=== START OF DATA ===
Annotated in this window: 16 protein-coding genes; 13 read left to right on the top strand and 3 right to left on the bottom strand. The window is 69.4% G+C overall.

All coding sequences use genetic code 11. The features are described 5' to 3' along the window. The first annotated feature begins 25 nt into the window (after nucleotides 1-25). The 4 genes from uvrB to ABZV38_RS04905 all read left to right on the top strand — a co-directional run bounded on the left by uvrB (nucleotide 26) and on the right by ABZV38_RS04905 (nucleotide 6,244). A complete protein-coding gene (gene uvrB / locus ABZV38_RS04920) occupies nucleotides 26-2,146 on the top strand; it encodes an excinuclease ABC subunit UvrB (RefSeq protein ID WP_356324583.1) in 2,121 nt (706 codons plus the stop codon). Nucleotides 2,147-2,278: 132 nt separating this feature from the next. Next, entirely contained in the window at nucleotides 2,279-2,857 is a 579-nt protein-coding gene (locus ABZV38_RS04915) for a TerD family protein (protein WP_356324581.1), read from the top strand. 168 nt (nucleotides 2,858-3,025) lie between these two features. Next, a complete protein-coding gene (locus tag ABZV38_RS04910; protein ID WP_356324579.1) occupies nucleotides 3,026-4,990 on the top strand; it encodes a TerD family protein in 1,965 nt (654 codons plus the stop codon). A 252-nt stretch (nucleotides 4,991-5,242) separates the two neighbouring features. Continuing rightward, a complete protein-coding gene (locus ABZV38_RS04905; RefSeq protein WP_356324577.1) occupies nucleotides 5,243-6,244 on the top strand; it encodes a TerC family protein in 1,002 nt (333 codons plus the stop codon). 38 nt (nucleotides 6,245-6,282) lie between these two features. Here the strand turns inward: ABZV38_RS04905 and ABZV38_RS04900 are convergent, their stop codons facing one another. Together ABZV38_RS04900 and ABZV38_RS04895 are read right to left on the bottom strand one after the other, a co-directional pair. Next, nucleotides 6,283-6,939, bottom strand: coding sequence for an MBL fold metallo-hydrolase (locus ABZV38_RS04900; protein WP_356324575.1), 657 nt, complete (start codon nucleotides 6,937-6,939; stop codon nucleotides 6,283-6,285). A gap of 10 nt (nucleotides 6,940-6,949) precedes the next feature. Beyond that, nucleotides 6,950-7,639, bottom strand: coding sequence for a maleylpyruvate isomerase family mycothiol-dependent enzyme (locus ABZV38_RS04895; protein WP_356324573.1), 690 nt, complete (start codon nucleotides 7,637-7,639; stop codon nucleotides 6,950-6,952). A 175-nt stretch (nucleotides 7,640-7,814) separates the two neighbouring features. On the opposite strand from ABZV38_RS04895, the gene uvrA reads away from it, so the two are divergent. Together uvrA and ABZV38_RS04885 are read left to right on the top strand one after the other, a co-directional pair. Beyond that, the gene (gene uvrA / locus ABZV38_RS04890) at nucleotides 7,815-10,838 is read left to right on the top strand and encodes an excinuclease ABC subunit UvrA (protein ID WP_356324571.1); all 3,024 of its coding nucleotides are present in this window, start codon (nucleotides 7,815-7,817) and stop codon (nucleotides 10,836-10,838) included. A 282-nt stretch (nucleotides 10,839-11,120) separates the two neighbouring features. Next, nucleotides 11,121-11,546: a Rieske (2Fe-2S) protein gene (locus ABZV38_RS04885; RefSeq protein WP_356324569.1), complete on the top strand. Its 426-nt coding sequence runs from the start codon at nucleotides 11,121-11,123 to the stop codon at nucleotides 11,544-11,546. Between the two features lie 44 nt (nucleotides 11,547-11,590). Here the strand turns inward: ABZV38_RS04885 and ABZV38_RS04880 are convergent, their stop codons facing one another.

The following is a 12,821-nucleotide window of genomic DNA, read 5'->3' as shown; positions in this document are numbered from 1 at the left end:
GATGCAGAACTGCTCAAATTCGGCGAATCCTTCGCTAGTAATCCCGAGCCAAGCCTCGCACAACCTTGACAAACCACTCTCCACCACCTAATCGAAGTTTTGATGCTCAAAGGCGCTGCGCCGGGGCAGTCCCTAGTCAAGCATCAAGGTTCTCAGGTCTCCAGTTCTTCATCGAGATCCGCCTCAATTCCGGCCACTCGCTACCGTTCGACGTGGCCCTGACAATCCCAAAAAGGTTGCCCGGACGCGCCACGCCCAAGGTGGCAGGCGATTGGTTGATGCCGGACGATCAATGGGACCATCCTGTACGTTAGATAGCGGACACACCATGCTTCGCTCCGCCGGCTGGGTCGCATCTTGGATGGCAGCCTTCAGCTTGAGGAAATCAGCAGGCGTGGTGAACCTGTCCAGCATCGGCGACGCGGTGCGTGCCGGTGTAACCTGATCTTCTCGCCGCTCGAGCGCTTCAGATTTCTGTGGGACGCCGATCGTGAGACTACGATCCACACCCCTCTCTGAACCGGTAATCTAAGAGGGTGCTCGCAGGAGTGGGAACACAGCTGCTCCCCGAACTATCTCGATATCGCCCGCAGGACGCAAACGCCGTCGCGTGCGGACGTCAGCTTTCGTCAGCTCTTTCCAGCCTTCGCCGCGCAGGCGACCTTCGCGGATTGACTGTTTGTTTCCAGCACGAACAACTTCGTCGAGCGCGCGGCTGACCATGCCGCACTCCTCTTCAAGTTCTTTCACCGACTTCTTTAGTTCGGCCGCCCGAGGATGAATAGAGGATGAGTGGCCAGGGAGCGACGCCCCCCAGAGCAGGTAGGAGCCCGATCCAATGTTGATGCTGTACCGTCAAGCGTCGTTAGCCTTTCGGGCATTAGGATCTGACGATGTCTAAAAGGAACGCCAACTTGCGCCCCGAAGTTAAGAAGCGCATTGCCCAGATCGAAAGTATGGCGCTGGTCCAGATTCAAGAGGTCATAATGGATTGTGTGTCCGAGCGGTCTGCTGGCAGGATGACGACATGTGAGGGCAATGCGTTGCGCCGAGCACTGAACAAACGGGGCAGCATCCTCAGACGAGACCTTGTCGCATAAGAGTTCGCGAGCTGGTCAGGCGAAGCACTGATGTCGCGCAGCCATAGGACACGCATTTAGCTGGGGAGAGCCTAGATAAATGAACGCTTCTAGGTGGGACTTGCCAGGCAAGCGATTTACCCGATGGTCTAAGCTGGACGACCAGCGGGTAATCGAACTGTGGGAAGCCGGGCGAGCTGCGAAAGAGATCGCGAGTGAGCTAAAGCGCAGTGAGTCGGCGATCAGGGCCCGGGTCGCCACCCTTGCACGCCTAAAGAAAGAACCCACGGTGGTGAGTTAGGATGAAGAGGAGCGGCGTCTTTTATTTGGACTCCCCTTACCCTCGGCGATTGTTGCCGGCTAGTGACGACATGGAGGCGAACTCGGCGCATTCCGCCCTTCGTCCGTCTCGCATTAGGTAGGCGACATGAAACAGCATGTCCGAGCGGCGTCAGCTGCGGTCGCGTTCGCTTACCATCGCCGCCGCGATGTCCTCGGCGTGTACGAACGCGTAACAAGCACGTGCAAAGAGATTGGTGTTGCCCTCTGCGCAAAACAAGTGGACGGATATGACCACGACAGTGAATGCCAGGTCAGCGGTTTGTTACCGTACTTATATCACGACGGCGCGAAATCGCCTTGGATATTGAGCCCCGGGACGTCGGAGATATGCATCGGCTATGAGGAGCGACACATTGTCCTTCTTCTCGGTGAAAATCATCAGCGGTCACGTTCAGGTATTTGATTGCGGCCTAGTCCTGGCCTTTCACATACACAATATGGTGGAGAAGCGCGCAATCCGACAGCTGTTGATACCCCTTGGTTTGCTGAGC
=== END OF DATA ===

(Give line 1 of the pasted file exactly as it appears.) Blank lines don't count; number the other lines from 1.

Annotated in this window: 16 protein-coding genes; 13 read left to right on the top strand and 3 right to left on the bottom strand. The window is 69.4% G+C overall.